Japan's crown princess admits depression

David McNeill
Saturday 31 July 2004 00:00 BST

Eight months after she mysteriously withdrew from public life, Japan's Crown Princess Masako has finally revealed she is suffering from stress-induced depression, almost certainly brought on by the pressure to produce a male heir to the world's oldest hereditary monarchy.

Eight months after she mysteriously withdrew from public life, Japan's Crown Princess Masako has finally revealed she is suffering from stress-induced depression, almost certainly brought on by the pressure to produce a male heir to the world's oldest hereditary monarchy.

A terse statement released through the Imperial Household Agency yesterday said the princess is being treated for Adjustment Disorder, a condition usually triggered by a traumatic event with symptoms that include headaches, and loss of appetite and energy.

Imperial official Hideki Hayashida told royal reporters that "issues relating to her pregnancies and miscarriage, and her busy life, in which she has difficulties drawing the line between the public and the private," were to blame for the Princess's condition.

The Japanese press said last night the princess is receiving "mental therapy", probably psychiatric treatment, and anti-depressants for her condition.

The princess has spent more than a decade bearing the responsibility for continuing the supposedly 2,600-year patriarchal line, which desperately needs a male baby after eight successive female births.

Many believe that she buckled under the pressure following a public statement last year by the Imperial Household Agency's Grand Steward, Toshio Yuasa, that he wanted the 40-year-old princess and her husband Prince Naruhito to have another child. Following fertility treatment Masako gave birth to Princess Aiko in 2001.

She had suffered a miscarriage in 1999, which was blamed on stress and media pressure.

Last December, she cancelled all public engagements following a bout of shingles, also apparently brought on by stress, and she has not been seen in public since.

In May, stories began circulating in the weekly press that the Imperial couple's marriage was in trouble after the princess shunned the cloistered Imperial Household to stay for more than a month at her family home in Nagano Prefecture with Princess Aiko.

The latest press release, sanctioned by the princess, ends months of speculation about her health, which reached fever pitch after her husband said at a press conference in May that she had "exhausted herself" trying to adapt to royal life, and obliquely criticised her royal handlers.

The comments, which Asahi royal-watcher Katsumi Iwai said were the equivalent of a "major earthquake under the Imperial Palace," caused one of the worst crises in the history of the institution.

The princess's decision to finally go public may have been sparked by her frustration about the stories that flourished in the absence of any clear announcement from the secretive Household Agency.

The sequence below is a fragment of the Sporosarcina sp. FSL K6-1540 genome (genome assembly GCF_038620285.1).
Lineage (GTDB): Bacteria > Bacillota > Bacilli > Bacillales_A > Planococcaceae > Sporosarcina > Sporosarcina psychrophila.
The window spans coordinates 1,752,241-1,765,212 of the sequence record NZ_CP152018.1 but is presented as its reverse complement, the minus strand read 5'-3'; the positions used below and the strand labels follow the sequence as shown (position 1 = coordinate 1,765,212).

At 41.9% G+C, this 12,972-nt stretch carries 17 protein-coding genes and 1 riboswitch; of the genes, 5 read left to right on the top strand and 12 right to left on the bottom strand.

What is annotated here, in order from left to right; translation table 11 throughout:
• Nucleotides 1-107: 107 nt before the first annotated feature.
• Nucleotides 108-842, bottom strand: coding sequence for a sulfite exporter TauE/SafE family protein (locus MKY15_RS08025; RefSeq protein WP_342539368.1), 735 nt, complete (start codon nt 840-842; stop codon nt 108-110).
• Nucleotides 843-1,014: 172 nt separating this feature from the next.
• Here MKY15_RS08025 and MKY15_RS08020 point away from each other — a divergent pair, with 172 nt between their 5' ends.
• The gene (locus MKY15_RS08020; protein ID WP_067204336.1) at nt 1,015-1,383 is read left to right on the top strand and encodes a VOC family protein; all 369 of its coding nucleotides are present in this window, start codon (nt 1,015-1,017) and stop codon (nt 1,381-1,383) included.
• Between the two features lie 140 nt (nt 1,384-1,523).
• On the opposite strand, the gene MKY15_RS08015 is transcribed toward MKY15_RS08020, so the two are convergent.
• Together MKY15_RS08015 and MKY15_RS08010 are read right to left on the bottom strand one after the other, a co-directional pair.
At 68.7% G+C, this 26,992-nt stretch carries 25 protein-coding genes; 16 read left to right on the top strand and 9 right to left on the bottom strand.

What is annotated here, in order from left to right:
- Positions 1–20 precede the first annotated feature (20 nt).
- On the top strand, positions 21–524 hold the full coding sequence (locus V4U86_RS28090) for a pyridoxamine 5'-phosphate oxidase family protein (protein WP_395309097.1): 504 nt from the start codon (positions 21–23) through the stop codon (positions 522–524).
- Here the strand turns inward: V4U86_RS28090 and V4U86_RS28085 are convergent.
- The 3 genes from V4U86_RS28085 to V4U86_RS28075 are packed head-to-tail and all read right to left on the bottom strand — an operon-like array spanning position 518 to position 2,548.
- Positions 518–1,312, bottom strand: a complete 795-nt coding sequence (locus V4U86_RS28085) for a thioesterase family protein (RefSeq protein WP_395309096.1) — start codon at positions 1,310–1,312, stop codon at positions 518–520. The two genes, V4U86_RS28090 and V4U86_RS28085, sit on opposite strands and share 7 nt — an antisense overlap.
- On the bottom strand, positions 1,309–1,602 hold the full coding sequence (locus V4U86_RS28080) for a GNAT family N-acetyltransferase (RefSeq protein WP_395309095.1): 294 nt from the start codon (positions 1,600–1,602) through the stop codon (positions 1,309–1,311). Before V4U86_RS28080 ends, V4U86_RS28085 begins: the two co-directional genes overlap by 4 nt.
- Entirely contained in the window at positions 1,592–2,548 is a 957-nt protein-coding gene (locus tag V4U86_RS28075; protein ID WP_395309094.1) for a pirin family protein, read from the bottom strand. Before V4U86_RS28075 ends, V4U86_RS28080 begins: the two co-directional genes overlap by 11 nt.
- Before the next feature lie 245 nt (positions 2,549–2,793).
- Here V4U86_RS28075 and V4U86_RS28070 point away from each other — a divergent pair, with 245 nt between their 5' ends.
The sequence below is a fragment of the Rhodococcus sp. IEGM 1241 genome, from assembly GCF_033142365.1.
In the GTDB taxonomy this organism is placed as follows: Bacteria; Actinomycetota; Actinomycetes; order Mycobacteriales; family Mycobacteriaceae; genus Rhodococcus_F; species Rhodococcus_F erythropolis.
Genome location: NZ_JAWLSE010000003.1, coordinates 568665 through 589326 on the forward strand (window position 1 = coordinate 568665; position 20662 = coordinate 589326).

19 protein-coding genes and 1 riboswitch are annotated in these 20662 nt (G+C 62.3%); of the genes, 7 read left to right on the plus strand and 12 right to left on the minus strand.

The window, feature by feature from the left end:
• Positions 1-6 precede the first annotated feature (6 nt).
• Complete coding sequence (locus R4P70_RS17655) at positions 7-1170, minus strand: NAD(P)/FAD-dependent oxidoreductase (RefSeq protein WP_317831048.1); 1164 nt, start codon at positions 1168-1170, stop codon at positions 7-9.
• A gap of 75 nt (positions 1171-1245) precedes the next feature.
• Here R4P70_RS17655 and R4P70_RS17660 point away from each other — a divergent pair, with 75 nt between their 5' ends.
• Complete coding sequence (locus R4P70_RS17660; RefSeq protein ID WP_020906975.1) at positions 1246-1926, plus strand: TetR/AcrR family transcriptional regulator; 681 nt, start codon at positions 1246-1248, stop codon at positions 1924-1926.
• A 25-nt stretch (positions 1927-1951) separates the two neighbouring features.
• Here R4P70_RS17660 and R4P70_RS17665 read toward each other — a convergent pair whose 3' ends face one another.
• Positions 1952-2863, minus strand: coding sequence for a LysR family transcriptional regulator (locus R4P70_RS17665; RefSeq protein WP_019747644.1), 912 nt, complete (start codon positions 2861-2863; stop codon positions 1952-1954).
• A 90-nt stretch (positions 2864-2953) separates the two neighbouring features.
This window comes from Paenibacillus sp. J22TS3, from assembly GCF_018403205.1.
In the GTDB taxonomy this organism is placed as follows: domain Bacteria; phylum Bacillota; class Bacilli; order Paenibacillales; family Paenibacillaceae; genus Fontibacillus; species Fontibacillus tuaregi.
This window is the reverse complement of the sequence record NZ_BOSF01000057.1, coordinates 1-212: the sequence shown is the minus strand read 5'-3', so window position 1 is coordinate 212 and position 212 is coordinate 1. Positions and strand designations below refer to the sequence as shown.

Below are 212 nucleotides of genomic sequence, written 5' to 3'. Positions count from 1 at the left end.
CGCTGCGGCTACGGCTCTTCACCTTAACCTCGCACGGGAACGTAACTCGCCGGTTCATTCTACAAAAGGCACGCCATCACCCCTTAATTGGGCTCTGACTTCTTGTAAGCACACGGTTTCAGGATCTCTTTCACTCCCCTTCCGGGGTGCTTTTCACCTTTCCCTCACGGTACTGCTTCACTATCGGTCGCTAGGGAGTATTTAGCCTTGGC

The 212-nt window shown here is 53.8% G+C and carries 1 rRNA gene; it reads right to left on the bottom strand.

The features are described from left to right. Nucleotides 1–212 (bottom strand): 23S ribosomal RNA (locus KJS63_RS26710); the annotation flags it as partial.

Yuriko Ono, a friend of the princess from her school days, said: "Her personality and condition was completely distorted in the press, especially in magazines. We don't have a royal press office like in the UK, so we can't counteract these stories. All this stuff about a tough Harvard diplomat, that's not her. She's not strong or outspoken. She has never complained about anything because that's not her personality."

The princess swapped a fast-track diplomatic career for life behind the Imperial moat when she married Prince Naruhito in 1993. Since then, she has been forced by Imperial protocol to take a demure back seat to her husband in public and avoid overshadowing him. On a number of occasions she has been reined in for speaking more than the prince and walking ahead of him, adding to her sense of frustration and isolation inside the Palace, say observers.

The Imperial Household, which came under a barrage of criticism following the prince's remarks in May, seems to have adopted a softly-softly approach to their troubled charge in the hope that she will get back on her feet quickly and deflect public anger.

Mr Hayashida said although no date had been set for the princess to return to work, Household officials are considering "revamping her official duties," adding: "We would like to first give priority to private activities to raise her spirits."

However, in a sign that it has not lost its secretive ways, the agency also warned the media away from directly interviewing the princess's doctors or from further speculation about her condition. The agency leads conservative opinion in Japan, which may be slowly accepting that the princess may never have another child and that the constitution will have to be changed to allow Princess Aiko to become the first female emperor since Gosakuramachi, who ruled from 1762 to 1771.

Professor Herbert Bix, who has written a Pulitzer Prize-winning book about the Imperial Family said: "Today, more than 80 percent of the Japanese people are eager to move into an era of female emperors. In this 21st century society, with its diverse male and female lifestyles, the imperial family can no longer function as a model, let alone a symbol of national unity. The Imperial Household Law that supports the imperial institution is totally out of sync with the times."

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